Players can only keep animals if the animals are either kept in a building or in a fenced off location (exception, 1 animal can be kept next to a free-standing feeding trough).  In addition, animals may not be mixed together and are limited by the building / space on how many animals that can be kept at the location.  However, feeding troughs do double this number and one feeding trough can be placed per spot on the farm land map.  In addition, at the end of each round any animal type that a player has a pair or more of will breed a single additional animal that must be properly housed.

The player with the highest victory points at the end of the game wins, with scoring based on the number of animals a player has as well as building victory points and the amount of additional land completely used by a player.  Each of the animal types begin scoring points after a certain number, with all animals costing 3 victory points if players do not have a minimum of 4 of those animals.

Gameplay: Dry rules aside, how does the game play? Pretty well.  It’s a fast two player game that runs between 30 to 45 minutes each game.  It carries much of the same flavor / feel of the original Agricola so players familiar with that game will find picking up All Creatures Big & Small much easier.  Action choices in All Creatures though do not feel as ‘tight’ and the lack of a feeding phase for your workers reduces the tension in the overall game compared to Agricola.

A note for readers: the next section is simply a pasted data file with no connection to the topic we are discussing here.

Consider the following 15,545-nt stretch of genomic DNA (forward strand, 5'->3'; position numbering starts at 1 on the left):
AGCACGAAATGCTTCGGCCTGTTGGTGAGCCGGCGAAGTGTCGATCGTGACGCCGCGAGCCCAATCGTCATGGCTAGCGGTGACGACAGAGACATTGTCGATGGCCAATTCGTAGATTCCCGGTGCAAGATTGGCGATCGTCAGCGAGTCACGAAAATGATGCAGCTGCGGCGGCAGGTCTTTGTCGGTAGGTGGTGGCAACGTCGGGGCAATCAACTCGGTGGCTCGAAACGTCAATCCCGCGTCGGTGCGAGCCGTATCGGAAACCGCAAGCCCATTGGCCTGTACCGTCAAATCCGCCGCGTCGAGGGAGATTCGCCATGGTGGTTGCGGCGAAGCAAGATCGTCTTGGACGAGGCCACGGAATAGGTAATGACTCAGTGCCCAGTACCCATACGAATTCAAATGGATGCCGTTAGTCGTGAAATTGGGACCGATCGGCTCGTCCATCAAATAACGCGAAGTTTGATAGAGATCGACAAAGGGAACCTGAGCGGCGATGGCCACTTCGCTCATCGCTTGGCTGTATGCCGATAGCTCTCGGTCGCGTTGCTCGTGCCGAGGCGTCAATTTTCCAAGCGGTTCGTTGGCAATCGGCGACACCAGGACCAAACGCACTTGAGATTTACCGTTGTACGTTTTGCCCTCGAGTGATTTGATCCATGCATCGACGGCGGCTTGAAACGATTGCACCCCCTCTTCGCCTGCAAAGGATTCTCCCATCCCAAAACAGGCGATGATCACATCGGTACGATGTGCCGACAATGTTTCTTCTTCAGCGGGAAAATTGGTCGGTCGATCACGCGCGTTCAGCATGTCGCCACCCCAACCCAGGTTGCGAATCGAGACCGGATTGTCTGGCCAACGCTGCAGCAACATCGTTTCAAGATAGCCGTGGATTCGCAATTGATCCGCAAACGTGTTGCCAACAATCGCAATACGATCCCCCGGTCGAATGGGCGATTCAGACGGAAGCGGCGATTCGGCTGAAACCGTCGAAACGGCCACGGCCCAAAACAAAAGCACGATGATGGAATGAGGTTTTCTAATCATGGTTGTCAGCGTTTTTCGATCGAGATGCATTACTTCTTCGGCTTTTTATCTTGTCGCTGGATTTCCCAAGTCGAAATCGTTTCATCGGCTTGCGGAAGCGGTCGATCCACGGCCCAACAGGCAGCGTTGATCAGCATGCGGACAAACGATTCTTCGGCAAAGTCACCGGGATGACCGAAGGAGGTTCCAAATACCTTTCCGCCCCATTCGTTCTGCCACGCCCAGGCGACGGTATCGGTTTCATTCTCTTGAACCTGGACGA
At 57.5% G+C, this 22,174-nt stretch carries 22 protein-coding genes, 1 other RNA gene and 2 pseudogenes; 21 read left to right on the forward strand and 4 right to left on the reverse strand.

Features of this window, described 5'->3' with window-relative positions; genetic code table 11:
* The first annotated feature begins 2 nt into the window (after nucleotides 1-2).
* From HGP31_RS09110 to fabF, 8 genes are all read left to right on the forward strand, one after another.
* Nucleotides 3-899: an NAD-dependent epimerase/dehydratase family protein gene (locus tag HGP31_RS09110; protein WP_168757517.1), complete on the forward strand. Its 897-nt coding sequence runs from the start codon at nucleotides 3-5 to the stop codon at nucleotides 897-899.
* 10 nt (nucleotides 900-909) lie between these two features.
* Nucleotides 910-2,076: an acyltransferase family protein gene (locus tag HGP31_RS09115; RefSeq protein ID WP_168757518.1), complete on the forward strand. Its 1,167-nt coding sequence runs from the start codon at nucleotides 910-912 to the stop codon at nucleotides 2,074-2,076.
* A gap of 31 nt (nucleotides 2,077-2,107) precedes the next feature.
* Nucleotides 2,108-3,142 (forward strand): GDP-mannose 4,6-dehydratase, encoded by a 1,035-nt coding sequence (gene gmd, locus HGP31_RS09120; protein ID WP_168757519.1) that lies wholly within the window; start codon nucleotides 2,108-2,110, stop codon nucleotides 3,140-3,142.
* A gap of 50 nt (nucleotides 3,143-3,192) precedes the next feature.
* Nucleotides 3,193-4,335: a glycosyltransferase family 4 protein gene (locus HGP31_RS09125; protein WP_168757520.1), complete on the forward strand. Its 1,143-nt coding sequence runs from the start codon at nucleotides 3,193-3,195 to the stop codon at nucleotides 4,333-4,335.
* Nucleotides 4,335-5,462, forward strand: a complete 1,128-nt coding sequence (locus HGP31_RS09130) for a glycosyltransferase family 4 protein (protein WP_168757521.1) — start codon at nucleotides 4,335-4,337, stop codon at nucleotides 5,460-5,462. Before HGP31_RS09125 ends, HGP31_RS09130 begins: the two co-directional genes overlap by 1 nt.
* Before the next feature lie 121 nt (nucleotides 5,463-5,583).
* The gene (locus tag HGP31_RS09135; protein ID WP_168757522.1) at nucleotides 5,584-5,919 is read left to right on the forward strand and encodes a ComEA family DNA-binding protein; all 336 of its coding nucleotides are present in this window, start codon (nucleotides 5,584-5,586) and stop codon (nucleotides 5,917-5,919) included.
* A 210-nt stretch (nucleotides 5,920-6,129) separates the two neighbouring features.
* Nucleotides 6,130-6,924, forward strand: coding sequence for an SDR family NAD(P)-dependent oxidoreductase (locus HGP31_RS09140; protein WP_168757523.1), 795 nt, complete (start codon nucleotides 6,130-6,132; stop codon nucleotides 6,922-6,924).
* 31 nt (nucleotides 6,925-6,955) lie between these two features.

For all that, All Creatures Big & Small is quite fun.  It’s a compact 2 player worker placement game that plays fast so it can be brought to most locations including cafes and can still provide a lot of enjoyment.  The choices can still be quite tough and after a dozen play I’m still looking at different strategies for winning as I adapt to my opponents moves.  With so few spaces, some level of ‘blocking’ can certainly be added to the game, though in the games we’ve played so far it’s not as prevalent.  I certainly can see some instances (and have had some occur) where blocking tactics have been brought to play but they often seem to be incidental to your own strategic needs.  Admittedly, it could just be the way we have played the games.

The only real concern is that the game could get stale after more plays.  With so few actions and special buildings, there are only a finite number of strategies available.  Sooner or later, especially with more experienced players, all the options would have been ‘played’.  Certainly, the expansion (More Buildings Big & Small) seems to be something you’ll want to add soon enough to keep variety in the gameplay.

Conclusion: Agricola : All Creatures Big & Small is a fun two player game that plays fast and is compact enough to carry around.  It’s fun; but there are concerns of how much replay value there might be in this game.  On the other hand, it’s also a great introduction game to worker placement.